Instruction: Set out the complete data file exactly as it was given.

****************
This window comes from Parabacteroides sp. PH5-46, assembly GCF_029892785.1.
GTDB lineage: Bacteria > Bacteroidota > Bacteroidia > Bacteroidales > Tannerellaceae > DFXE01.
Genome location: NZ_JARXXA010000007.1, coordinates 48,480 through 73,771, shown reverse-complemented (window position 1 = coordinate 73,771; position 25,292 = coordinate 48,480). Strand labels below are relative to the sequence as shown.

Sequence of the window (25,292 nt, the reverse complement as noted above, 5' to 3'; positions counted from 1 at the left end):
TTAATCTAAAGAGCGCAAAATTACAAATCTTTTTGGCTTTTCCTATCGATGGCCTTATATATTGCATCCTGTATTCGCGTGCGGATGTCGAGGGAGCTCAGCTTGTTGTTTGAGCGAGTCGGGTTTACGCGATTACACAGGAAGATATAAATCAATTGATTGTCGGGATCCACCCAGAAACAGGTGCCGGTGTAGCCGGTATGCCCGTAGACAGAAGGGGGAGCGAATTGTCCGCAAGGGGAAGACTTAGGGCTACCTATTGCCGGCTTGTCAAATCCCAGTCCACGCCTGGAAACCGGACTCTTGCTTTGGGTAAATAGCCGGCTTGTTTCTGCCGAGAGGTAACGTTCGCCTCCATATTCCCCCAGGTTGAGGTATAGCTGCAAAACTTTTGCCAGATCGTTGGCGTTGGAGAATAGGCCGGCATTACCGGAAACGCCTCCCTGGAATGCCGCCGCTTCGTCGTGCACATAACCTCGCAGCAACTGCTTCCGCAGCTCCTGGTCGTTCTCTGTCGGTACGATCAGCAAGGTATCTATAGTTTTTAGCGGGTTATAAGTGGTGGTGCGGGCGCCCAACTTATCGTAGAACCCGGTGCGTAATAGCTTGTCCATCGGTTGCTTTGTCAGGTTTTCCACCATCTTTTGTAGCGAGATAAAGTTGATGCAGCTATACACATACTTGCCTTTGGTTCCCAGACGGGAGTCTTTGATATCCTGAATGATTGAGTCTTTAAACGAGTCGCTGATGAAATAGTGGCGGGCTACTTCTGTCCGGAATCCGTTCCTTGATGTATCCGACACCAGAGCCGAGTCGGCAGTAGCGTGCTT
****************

This window comes from Parabacteroides sp. PH5-46, assembly GCF_029892785.1.
GTDB lineage: Bacteria > Bacteroidota > Bacteroidia > Bacteroidales > Tannerellaceae > DFXE01.
Genome location: NZ_JARXXA010000007.1, coordinates 48,480 through 73,771, shown reverse-complemented (window position 1 = coordinate 73,771; position 25,292 = coordinate 48,480). Strand labels below are relative to the sequence as shown.

Sequence of the window (25,292 nt, the reverse complement as noted above, 5' to 3'; positions counted from 1 at the left end):
TTAATCTAAAGAGCGCAAAATTACAAATCTTTTTGGCTTTTCCTATCGATGGCCTTATATATTGCATCCTGTATTCGCGTGCGGATGTCGAGGGAGCTCAGCTTGTTGTTTGAGCGAGTCGGGTTTACGCGATTACACAGGAAGATATAAATCAATTGATTGTCGGGATCCACCCAGAAACAGGTGCCGGTGTAGCCGGTATGCCCGTAGACAGAAGGGGGAGCGAATTGTCCGCAAGGGGAAGACTTAGGGCTACCTATTGCCGGCTTGTCAAATCCCAGTCCACGCCTGGAAACCGGACTCTTGCTTTGGGTAAATAGCCGGCTTGTTTCTGCCGAGAGGTAACGTTCGCCTCCATATTCCCCCAGGTTGAGGTATAGCTGCAAAACTTTTGCCAGATCGTTGGCGTTGGAGAATAGGCCGGCATTACCGGAAACGCCTCCCTGGAATGCCGCCGCTTCGTCGTGCACATAACCTCGCAGCAACTGCTTCCGCAGCTCCTGGTCGTTCTCTGTCGGTACGATCAGCAAGGTATCTATAGTTTTTAGCGGGTTATAAGTGGTGGTGCGGGCGCCCAACTTATCGTAGAACCCGGTGCGTAATAGCTTGTCCATCGGTTGCTTTGTCAGGTTTTCCACCATCTTTTGTAGCGAGATAAAGTTGATGCAGCTATACACATACTTGCCTTTGGTTCCCAGACGGGAGTCTTTGATATCCTGAATGATTGAGTCTTTAAACGAGTCGCTGATGAAATAGTGGCGGGCTACTTCTGTCCGGAATCCGTTCCTTGATGTATCCGACACCAGAGCCGAGTCGGCAGTAGCGTGCTT